Los Angeles Hospital Records Request Information

Your Los Angeles hospital records contain valuable information about you and your medical history. If you want to know the steps to take to obtain copies of your health records and what privacy protections you have under state and federal law, read on.

FindLaw has created a basic resource to help patients exercise their rights and protect their medical records in Los Angeles. And by the way, it seems like there are almost as many hospitals in the City of Angeles as there are celebrities. Well, not really, but there are quite a few.

Do I have a right to my health records?

Yes. Both federal (HIPAA) and state law give you rights to see and receive copies of your medical records. The law doesn't require doctors to transfer records between health care providers, but most do as a professional courtesy. Contact your specific doctor or health professional for more information.

Basically, in California you have the right to:

  1. See and get a copy of your medical records;
  2. Correct your medical record by having information added to it (also called 'right to amend');
  3. File a Complaint;
  4. Sue in Los Angeles Superior Court to get access to your medical record.

 

The Medical Board of California's website provides some valuable information. Check it out to learn more.

Do I own my medical records?

Technically your doctor owns the physical copy of your records and can keep the original. Don't worry. You still have the right to look at them and get copies. Hey, a copy is as good at the original.

How do I get my records? Is there a form?

There isn't one standard form. Your doctor should have a form you can use to request your records.

Second, you should be pretty explicit about which records you want. Here are some tips for your request:

  • Always put it in writing;
  • Provide your medical record number;
  • Give specific dates that you were treated or in the hospital;
  • Describe the medical record (or part of the record) that you are requesting;
  • State that you want the information released to you and whether you want to inspect the record, get a copy, or both;
  • Sign and date it.

Third, not every Tom, Dick and Harriett can get your medical records. Your provider will give you a notice of privacy practices, usually at your first visit.

Sometimes your doctor can disclose your records without your authorization. Examples include if you are a threat to public safety or are involved in a situation related to victims of abuse or neglect. Also, if you are incapacitated or in an emergency, providers sometimes may use or disclose your medical information if it's in your best interests. Finally, they can be disclosed if it's required by law, such as by a subpoena or court order.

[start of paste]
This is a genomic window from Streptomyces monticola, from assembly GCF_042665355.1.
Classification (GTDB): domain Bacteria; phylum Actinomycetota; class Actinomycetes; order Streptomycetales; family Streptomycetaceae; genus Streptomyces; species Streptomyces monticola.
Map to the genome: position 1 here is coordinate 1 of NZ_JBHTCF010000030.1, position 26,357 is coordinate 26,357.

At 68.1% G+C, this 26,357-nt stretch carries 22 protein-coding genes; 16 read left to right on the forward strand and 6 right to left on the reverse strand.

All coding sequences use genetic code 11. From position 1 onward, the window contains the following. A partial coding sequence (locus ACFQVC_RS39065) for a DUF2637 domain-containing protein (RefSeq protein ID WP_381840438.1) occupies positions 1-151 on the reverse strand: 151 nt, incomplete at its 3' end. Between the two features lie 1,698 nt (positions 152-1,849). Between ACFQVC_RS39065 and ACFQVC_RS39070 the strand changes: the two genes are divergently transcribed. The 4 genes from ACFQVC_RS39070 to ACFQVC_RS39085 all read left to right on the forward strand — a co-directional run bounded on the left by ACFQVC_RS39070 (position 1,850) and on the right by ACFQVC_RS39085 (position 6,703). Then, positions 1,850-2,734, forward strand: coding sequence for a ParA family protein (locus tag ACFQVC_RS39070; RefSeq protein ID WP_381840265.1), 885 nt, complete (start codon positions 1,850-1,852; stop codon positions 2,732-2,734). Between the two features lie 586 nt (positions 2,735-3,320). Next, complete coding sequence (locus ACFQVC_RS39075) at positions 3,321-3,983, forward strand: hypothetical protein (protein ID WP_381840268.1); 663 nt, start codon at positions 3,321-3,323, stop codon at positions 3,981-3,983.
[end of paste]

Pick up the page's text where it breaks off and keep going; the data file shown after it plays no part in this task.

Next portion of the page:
How long do I have to wait?

If you just want to look at your records, your doctor must provide them to you within five days of your written request.

If you want a copy, you'll have to wait a little longer -- your provider must give it to you within 15 days of receiving your request.

Will I have to pay for my medical records?

Probably. Your doctor may charge for the reasonable costs of copying and mailing your records if you request paper copies. That means 25 cents per page for photocopies and 50 cents for copies from microfilm.

But remember, your health care provider can't charge you a fee to just look at or read your medical records.

What if I can't pay my medical bills? Can my provider withhold my records until I pay up?

No, your doctor can't hold your medical records hostage until you pay your bill. You are entitled to those records under state and federal law.

Can my doctor deny my medical records request? Do I have any recourse?

There are instances where your doctor can deny your request to see or get a copy of your medical records, but only in a few cases. For example, if you are parent, a physician may refuse your request to inspect or obtain copies of your child's records if a he or she determines that access to the patient's records would have a detrimental effect on the doctor's professional relationship with the child or the child's physical safety or psychological well-being.

Also, a health care professional can deny you access to your mental health records if he or she believes that letting you see your record might physically endanger you.

In such cases, your doctor must provide you information about your right to have their decision reviewed and how to file a complaint. The physician will be contacted to determine the reason for failing to provide you with access to your medical records.

Who has to follow these laws?

Most health care providers such as doctors, hospitals, pharmacies and nursing homes, as well as your health plan.

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